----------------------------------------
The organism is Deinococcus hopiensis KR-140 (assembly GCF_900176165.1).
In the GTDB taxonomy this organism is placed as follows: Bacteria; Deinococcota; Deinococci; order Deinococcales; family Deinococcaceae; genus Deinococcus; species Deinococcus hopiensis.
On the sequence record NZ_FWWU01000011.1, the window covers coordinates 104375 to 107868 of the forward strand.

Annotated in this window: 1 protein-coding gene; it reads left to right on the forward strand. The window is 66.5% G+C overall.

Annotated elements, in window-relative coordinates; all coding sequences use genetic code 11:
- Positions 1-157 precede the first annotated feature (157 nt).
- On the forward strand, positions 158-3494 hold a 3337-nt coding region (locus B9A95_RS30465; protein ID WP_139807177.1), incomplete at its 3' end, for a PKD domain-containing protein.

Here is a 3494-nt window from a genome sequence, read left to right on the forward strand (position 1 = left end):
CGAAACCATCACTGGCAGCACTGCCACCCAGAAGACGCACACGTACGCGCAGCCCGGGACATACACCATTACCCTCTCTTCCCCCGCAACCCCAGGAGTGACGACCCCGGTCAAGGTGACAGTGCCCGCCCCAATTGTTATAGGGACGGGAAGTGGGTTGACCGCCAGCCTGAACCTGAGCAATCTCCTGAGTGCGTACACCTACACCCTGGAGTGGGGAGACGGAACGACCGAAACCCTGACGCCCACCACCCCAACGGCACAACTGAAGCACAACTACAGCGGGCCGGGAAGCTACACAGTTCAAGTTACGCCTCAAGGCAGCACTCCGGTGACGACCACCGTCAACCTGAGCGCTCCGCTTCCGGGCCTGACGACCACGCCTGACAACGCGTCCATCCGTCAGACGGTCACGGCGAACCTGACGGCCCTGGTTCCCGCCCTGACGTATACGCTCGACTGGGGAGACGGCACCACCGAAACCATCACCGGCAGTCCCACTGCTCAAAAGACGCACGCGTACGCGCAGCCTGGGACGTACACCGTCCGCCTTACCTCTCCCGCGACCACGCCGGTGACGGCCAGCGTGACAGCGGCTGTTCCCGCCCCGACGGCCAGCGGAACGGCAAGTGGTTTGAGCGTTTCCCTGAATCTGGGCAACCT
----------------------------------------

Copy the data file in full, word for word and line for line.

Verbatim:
The organism is Deinococcus hopiensis KR-140 (assembly GCF_900176165.1).
In the GTDB taxonomy this organism is placed as follows: Bacteria; Deinococcota; Deinococci; order Deinococcales; family Deinococcaceae; genus Deinococcus; species Deinococcus hopiensis.
On the sequence record NZ_FWWU01000011.1, the window covers coordinates 104375 to 107868 of the forward strand.

Annotated in this window: 1 protein-coding gene; it reads left to right on the forward strand. The window is 66.5% G+C overall.

Annotated elements, in window-relative coordinates; all coding sequences use genetic code 11:
- Positions 1-157 precede the first annotated feature (157 nt).
- On the forward strand, positions 158-3494 hold a 3337-nt coding region (locus B9A95_RS30465; protein ID WP_139807177.1), incomplete at its 3' end, for a PKD domain-containing protein.

Here is a 3494-nt window from a genome sequence, read left to right on the forward strand (position 1 = left end):
CGAAACCATCACTGGCAGCACTGCCACCCAGAAGACGCACACGTACGCGCAGCCCGGGACATACACCATTACCCTCTCTTCCCCCGCAACCCCAGGAGTGACGACCCCGGTCAAGGTGACAGTGCCCGCCCCAATTGTTATAGGGACGGGAAGTGGGTTGACCGCCAGCCTGAACCTGAGCAATCTCCTGAGTGCGTACACCTACACCCTGGAGTGGGGAGACGGAACGACCGAAACCCTGACGCCCACCACCCCAACGGCACAACTGAAGCACAACTACAGCGGGCCGGGAAGCTACACAGTTCAAGTTACGCCTCAAGGCAGCACTCCGGTGACGACCACCGTCAACCTGAGCGCTCCGCTTCCGGGCCTGACGACCACGCCTGACAACGCGTCCATCCGTCAGACGGTCACGGCGAACCTGACGGCCCTGGTTCCCGCCCTGACGTATACGCTCGACTGGGGAGACGGCACCACCGAAACCATCACCGGCAGTCCCACTGCTCAAAAGACGCACGCGTACGCGCAGCCTGGGACGTACACCGTCCGCCTTACCTCTCCCGCGACCACGCCGGTGACGGCCAGCGTGACAGCGGCTGTTCCCGCCCCGACGGCCAGCGGAACGGCAAGTGGTTTGAGCGTTTCCCTGAATCTGGGCAACCT